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Yesterday the Inspector General for the Department of Defense released a report about the JEDI contract. Inspector General found that DoD’s decision to award the contract to Microsoft was consistent with applicable law and acquisition standards. You can read more details on the report here.
Microsoft yesterday published a blog post to share its views on Amazon’s litigation on the award of the contract. Here’s the summary of the blog post:
- A company like Amazon that bid high and lost, now get a do-over, especially now—as the IG’s report makes clear—Amazon received additional proprietary information about Microsoft’s bid that it should never have had. That’s what Amazon wants.
- Companies seeking to do business with the federal government offer their best price from the beginning. They can’t offer a higher price in the hope they’ll win the bid anyway, and then turn around and ask to bid again if they lose.
- Microsoft won the JEDI contract because the Department of Defense found that we offered “significantly superior” technology at a better price.
- Amazon now wants no “constraint on the offerors’ ability to revise their pricing.” This, according to the government, is a “a transparent effort to undercut Microsoft on price, now that [Amazon] has a target at which to aim.”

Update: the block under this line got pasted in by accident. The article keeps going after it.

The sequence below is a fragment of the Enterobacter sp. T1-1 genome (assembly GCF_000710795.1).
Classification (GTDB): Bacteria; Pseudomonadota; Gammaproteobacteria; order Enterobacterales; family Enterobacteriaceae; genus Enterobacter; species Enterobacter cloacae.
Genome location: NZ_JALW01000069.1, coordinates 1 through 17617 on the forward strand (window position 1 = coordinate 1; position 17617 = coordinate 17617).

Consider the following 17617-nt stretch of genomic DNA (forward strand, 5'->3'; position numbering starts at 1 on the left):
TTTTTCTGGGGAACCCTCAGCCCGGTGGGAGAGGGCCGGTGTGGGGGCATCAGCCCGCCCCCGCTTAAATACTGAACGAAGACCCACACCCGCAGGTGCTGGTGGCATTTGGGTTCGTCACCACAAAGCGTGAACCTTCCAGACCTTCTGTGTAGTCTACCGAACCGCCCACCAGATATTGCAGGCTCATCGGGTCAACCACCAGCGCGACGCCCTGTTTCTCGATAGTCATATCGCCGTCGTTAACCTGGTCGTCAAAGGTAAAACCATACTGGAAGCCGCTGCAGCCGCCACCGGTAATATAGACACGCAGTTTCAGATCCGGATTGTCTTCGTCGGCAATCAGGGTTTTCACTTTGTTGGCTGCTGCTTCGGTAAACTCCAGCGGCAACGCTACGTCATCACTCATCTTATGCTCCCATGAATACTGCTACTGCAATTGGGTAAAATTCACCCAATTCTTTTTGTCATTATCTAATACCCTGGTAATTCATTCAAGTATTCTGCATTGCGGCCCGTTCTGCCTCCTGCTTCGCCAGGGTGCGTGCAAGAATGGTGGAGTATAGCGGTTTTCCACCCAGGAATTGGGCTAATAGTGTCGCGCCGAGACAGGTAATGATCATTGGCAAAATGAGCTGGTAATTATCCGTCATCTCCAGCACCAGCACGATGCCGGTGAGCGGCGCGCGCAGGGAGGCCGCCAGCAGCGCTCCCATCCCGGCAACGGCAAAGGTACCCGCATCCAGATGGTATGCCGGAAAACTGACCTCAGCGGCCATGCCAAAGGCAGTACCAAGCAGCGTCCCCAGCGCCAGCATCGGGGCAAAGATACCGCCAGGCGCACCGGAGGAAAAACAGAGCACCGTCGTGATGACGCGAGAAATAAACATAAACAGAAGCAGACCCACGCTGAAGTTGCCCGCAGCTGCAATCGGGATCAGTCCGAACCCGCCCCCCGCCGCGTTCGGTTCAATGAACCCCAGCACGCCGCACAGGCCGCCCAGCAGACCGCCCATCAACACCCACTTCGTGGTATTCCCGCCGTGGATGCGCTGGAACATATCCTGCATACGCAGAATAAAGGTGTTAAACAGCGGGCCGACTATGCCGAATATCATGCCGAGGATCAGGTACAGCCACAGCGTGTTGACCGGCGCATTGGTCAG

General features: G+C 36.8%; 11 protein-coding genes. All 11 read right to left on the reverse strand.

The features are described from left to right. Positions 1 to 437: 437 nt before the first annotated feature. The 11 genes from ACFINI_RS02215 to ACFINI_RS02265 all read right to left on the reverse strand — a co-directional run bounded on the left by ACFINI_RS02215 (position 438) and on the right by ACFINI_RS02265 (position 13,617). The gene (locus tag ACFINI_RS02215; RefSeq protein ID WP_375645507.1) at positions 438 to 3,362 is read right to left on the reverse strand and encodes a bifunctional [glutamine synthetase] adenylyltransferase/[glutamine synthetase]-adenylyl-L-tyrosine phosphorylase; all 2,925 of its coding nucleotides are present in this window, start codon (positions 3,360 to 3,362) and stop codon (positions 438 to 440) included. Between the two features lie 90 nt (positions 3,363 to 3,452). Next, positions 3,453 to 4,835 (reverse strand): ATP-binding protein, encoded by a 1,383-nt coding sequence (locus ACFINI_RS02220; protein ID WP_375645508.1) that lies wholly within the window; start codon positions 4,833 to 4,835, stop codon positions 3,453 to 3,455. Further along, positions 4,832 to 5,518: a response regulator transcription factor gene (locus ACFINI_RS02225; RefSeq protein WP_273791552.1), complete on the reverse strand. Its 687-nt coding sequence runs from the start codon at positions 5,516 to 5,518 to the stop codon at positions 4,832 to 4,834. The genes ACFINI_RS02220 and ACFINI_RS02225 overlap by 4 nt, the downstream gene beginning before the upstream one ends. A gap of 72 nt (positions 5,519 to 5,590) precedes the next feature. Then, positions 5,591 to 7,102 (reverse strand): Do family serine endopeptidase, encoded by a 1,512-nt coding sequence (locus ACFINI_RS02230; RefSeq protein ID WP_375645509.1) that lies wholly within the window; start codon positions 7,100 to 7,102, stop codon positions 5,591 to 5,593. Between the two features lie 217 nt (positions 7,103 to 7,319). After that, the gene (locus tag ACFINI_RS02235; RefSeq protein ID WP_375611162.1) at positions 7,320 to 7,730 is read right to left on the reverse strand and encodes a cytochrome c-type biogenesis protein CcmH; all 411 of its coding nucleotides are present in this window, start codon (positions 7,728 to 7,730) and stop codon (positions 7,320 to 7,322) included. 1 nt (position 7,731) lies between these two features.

- Government’s brief says the following: “That AWS now regrets its pricing strategy is no reason to allow AWS a do-over, after it gained significant information about its competitor’s pricing, enabling it to use the currently prevailing information asymmetry to underbid its competitor in an effort to secure the contract.”
- Now that Amazon has this retained knowledge of Microsoft’s proprietary information, a complete re-do can only hurt Microsoft and benefit Amazon.
- The JEDI procurement has lasted more than two years. The DoD reviewed Microsoft’s bid against eight distinct evaluation factors and 55 individual sub-factors. The department subjected its products and services to four individual test scenarios, which were composed of more than 78 individual steps. The result? Microsoft were rated equal or superior to Amazon in every evaluation factor.
- There is a simple explanation for Microsoft’s victory – the strength of our technology, and our willingness to listen to and respond to our potential customers.
- Microsoft invested significant time and engineering resources into its products, to demonstrate for DoD that it is capable of meeting their criteria at the best price point.
- Amazon would have you believe that it lost the award because of bias at the highest levels of government. But Amazon, alone, is responsible for the pricing it offered.
- As the government explained in its brief: “AWS and Microsoft each had a fair chance to build pricing for the entire procurement, based on their overall business pricing.” Amazon did build its pricing for the entire procurement, and it wasn’t good enough to win. And now it wants a re-do. That’s not good for our war-fighters. That’s not good for confidence in public procurement. That’s not good for anybody but Amazon.